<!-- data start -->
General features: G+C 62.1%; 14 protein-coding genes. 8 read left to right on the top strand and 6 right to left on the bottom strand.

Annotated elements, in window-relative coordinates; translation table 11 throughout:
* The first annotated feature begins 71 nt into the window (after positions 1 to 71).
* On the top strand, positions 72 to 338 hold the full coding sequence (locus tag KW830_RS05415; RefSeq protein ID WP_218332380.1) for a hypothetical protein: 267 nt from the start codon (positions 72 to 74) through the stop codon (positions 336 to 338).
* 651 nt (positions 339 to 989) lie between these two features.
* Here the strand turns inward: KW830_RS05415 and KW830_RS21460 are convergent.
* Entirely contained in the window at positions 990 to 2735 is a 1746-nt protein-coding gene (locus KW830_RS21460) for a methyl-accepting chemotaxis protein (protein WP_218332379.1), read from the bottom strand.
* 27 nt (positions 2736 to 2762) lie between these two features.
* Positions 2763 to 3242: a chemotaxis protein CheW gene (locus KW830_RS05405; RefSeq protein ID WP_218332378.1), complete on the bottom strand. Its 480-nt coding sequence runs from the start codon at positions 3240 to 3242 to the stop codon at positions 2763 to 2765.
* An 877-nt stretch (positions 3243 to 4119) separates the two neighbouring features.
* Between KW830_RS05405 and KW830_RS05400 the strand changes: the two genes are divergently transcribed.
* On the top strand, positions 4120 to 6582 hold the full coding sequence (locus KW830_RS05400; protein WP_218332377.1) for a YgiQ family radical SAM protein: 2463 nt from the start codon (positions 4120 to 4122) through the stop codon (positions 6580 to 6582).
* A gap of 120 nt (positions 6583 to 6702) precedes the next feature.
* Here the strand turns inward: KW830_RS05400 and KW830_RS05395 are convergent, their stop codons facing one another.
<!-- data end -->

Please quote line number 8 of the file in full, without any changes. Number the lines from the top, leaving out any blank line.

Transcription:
* 27 nt (positions 2736 to 2762) lie between these two features.